Editorial: Should Towns Ban New Gas Stations?

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  It seems there’s a gas station every mile or so on major roads, unless, of course, you’re running near empty. Then, you can’t find any.

  Do we really need so many? Maybe at rush hour. And sure, the tourist traffic.

  I can’t help but think we’re making a mistake in letting them be built all over the place. With the rise of electric cars, will gas stations be a fossil?

  When a gas station closes down, it sits there forever. That’s because there’s really nothing else that property can be anymore. Those tanks can leak, poisoning the ground and eventually drifting into the aquifer. There’s also petroleum runoff from vehicles driving on them.

  Every single gas station you see on the road today will likely be there forever. Think about that. Every single one.

  The land is too small for a redeveloper to buy it, knock it down, and build something different on it. And even if they did, they’d have to install monitoring wells and get inspections and soil sampling. It would be too costly. There’s nothing they can build on that small lot to earn that much money back.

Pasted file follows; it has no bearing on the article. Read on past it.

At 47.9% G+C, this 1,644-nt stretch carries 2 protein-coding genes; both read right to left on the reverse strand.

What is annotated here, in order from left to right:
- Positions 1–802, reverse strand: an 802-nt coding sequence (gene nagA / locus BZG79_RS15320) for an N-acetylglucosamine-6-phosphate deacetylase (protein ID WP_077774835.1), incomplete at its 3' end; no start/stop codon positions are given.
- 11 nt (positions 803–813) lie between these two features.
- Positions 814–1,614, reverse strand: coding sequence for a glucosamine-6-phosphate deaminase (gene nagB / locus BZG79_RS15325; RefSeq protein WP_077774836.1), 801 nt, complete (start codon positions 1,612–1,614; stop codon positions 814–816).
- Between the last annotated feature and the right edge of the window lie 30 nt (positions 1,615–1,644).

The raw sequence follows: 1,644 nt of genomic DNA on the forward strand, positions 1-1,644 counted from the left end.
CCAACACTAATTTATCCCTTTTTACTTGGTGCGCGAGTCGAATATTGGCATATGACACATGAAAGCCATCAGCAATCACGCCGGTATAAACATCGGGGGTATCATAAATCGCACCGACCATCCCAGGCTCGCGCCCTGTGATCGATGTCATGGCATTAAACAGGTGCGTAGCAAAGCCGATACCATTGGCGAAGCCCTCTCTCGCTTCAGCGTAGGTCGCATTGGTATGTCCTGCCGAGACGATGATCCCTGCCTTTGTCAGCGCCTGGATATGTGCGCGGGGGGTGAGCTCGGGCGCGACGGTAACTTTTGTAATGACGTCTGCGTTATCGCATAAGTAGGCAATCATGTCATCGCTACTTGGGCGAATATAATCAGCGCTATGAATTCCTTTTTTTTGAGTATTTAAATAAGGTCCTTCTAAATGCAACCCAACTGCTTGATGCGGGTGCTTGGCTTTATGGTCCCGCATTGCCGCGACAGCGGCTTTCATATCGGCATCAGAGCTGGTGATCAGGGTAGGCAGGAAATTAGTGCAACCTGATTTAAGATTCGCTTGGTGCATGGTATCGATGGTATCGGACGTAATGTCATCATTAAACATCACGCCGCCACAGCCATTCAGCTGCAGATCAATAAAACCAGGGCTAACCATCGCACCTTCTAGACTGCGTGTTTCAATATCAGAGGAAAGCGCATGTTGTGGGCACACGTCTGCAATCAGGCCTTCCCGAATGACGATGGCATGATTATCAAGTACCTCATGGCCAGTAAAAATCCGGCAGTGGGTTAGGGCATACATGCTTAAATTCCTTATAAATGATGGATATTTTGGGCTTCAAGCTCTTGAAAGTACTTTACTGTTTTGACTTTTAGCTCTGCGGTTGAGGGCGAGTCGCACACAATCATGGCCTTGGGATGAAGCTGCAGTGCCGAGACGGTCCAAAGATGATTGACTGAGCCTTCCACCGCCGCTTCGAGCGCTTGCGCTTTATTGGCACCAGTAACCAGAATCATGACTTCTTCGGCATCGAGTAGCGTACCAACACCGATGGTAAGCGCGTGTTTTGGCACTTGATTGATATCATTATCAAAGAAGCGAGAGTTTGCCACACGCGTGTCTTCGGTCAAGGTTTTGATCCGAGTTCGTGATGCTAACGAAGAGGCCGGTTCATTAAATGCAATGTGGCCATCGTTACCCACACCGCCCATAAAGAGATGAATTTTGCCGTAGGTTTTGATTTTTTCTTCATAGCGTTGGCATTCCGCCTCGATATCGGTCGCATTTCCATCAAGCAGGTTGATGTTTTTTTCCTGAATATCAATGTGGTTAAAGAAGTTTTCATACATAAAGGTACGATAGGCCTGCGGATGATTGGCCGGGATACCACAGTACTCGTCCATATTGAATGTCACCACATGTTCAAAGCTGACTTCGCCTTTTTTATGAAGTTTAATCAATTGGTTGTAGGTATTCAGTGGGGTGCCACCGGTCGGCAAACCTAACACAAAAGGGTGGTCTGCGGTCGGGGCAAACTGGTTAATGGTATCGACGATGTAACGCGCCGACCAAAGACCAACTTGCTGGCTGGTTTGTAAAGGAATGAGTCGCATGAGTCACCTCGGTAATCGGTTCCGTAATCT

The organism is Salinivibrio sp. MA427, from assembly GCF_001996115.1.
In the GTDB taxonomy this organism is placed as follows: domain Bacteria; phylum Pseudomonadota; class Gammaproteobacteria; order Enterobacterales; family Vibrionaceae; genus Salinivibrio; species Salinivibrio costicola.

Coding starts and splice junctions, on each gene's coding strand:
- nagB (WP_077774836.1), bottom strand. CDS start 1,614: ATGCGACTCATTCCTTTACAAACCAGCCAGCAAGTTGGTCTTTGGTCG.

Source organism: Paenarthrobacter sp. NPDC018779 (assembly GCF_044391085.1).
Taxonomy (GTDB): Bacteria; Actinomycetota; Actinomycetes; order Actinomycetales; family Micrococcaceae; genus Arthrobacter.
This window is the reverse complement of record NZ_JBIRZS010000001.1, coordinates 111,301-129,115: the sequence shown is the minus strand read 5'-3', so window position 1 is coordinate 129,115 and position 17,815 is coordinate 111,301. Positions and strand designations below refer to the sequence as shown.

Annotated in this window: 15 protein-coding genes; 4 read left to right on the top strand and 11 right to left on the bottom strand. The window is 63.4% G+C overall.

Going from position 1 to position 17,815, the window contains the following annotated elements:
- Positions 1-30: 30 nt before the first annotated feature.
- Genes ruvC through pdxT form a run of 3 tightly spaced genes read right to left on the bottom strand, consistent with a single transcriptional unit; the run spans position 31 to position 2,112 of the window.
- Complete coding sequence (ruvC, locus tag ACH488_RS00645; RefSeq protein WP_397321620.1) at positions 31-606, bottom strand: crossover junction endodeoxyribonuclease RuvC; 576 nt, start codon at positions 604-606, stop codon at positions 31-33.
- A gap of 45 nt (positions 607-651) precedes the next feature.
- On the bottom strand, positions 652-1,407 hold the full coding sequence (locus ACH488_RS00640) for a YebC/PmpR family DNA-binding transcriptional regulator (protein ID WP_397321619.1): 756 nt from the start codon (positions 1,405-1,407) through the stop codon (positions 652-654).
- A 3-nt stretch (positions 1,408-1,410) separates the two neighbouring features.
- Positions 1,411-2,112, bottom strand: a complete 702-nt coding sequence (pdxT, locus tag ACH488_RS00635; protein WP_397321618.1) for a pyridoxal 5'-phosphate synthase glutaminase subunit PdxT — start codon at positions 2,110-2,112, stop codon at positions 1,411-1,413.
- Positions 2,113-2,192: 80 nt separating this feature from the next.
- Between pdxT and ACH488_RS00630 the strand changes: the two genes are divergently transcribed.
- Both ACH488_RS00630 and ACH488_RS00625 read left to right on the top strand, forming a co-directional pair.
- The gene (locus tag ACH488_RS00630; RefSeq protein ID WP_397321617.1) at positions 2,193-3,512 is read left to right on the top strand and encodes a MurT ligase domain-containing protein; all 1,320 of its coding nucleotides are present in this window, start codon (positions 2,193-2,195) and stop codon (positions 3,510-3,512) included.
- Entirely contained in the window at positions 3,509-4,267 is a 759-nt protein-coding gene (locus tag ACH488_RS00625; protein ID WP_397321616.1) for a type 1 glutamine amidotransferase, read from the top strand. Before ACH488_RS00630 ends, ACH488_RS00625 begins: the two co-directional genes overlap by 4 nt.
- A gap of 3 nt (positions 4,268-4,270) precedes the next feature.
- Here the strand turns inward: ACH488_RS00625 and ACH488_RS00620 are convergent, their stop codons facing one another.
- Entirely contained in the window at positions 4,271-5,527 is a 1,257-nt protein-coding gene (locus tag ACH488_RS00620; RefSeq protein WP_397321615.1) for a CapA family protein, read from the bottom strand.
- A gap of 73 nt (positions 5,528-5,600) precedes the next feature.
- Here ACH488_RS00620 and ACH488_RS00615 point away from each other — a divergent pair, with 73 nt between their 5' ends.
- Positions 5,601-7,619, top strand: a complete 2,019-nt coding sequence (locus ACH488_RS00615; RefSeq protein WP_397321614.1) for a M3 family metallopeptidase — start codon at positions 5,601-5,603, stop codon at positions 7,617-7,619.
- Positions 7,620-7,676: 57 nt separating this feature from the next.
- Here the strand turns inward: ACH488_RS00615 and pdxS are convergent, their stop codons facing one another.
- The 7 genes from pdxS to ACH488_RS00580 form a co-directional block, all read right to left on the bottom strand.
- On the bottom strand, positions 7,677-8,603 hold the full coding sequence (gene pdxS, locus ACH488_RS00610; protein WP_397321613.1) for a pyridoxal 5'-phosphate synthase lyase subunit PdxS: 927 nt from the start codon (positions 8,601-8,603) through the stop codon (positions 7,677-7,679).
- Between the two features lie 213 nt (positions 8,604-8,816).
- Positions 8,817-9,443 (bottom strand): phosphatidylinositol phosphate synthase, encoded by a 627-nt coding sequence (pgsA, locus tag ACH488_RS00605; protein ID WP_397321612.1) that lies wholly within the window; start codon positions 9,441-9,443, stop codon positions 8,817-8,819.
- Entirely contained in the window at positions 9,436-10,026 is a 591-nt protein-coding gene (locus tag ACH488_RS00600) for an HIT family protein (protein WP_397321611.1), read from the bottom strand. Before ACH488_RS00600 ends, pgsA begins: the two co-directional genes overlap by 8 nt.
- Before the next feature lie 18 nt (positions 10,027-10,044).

Towns should not allow any new gas stations to be built, knowing that one day, decades from now, it will be an environmental mini-disaster and an eyesore.

  However, maybe this electric car thing will be a fad.

  An April 11, 2023 article in The New York Times said that 5.8% of vehicles bought last year were electric. That’s nowhere near the White House’s plan to have half of new car sales be electric by 2030.

  Still, a lot of car companies are following that trend and making electric options.

  A lot can change. The control of the federal government and its rules. Manufacturers might invent something different than gas or electric engines 20 years from now.

  But one thing that won’t change is the gas station itself. That’ll be there for the rest of your life…and it will be there long after you and I are gone.

  Town officials have the ability to choose what businesses go where. They need to give more thought to where gas stations get built, because once they are, they are here to stay.

Chris Lundy
News Editor